Police Cite Vaccine Motive in Killing of Pharmacist and 2 Others

They say a Maryland man, Jeffrey Burnham, 46, may have believed that the pharmacist, his brother, was part of a plot to poison people with Covid-19 shots.,

Advertisement

Continue reading the main story

Supported by

Continue reading the main story

A false conspiracy theory about Covid-19 vaccines may have driven a Maryland man to kill three people last week, including his brother, a pharmacist, the authorities said.

The police said Jeffrey Burnham, 46, of Cumberland, Md., killed a longtime family friend, stole her car, then drove about 130 miles to Ellicott City, Md., where he shot and killed his brother and sister-in-law in their home.

He had become convinced that his brother, Brian Robinette, 58, was working with the government to poison people with the vaccines, according to a charging document filed by the police in Howard County District Court. Rumors and false information about the Covid-19 vaccines have circulated widely for months, despite overwhelming scientific evidence that they are safe and effective.

Detectives said that Mr. Burnham’s mother, Evelyn, had called the Cumberland police on Sept. 29, worried about her son’s mental health and his fears that the F.B.I. was after the two of them.

Evelyn Burnham, who lived with her son, also said he believed that there was a government effort to use the vaccines to kill people, and that his brother was involved, the charging document said.

“He repeatedly stated ‘Brian knows something,'” according to the statement.

On Sept. 30, the police in Howard County said they found the bodies of Mr. Robinette in the foyer and his wife, Kelly Sue Robinette, in an upstairs bedroom in their home in Ellicott City. Both had been fatally shot.

There were spent .40-caliber shell casings throughout the house, according to a statement filed by the police in Howard County Circuit Court. Less than 400 yards from the house, the authorities found a car that belonged to Rebecca Reynolds, 83, a Cumberland resident who had been friends with Evelyn Burnham.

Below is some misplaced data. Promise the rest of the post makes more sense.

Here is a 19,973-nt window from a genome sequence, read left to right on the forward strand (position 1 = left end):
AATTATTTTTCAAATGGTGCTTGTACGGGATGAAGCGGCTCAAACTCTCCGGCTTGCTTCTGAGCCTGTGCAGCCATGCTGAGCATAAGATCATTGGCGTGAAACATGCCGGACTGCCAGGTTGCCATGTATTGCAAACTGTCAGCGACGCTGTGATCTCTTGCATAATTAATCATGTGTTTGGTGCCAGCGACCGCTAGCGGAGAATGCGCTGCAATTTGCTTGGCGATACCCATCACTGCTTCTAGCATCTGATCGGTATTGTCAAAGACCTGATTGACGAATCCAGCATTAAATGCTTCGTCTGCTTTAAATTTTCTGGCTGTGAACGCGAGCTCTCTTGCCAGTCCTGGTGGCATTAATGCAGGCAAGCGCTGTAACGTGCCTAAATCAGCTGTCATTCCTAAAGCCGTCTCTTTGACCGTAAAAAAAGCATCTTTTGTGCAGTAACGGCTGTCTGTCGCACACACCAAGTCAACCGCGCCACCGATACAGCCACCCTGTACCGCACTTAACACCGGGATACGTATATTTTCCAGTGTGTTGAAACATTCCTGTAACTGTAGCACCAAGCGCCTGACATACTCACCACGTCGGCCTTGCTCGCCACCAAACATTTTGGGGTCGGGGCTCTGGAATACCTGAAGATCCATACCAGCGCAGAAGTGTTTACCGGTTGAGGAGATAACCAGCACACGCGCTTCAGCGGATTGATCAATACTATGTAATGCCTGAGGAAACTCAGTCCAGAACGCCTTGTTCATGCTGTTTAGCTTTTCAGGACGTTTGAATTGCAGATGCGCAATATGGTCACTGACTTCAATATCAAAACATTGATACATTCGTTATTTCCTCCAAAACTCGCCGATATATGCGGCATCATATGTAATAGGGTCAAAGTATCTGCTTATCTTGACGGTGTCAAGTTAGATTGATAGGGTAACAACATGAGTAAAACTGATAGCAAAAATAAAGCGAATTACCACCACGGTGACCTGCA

The police said that Mr. Burnham, who lived eight miles from Ms. Reynolds, killed her sometime on Sept. 29, stole her 2020 Lincoln Corsair, then drove it east to his brother’s house.

Mr. Burnham has been charged with three counts of first-degree murder and was being held without bond. It was unclear from court documents if Mr. Burnham had a lawyer.

The police said that a neighbor of Ms. Reynolds discovered her body at about 7:30 p.m. on Sept. 29, after he went to her house to check on her.

The man told investigators that he and Ms. Reynolds spoke daily, and that he was worried because he had not seen her that day, according to a charging that the Cumberland police filed in Allegany County District Court.

When he walked into the house, the neighbor found Ms. Reynolds on the couch. Her throat had been slit and there was a pillow over her face. A vase and a cane had been knocked over, indicating there had been a struggle, according to a police report.

The police found the Robinettes after they tracked the Lincoln to their address.

After killing the couple, the authorities said, Mr. Burnham stole his brother’s red Corvette and fled. The killings sparked a desperate search for Mr. Burnham whom the police described as “armed and dangerous.”

The police said a tipster called the Maryland State Police and told them that, at 4:45 p.m. on Sept. 30, Mr. Burnham drove to his home and asked for gas.

The man told investigators that Mr. Burnham had said he “would see him on TV,” according to court documents.

“Burnham further stated that his brother was ‘killing people with the Covid shot,'” the police said in court documents.

At 9 a.m. on Oct. 1, the police in West Virginia found the Corvette and Mr. Burnham on the side of a road in Davis, a small mountain town about 189 miles west of Ellicott City.

The Howard County police said in a statement that the West Virginia State Police took him into custody without incident.

Leave a Reply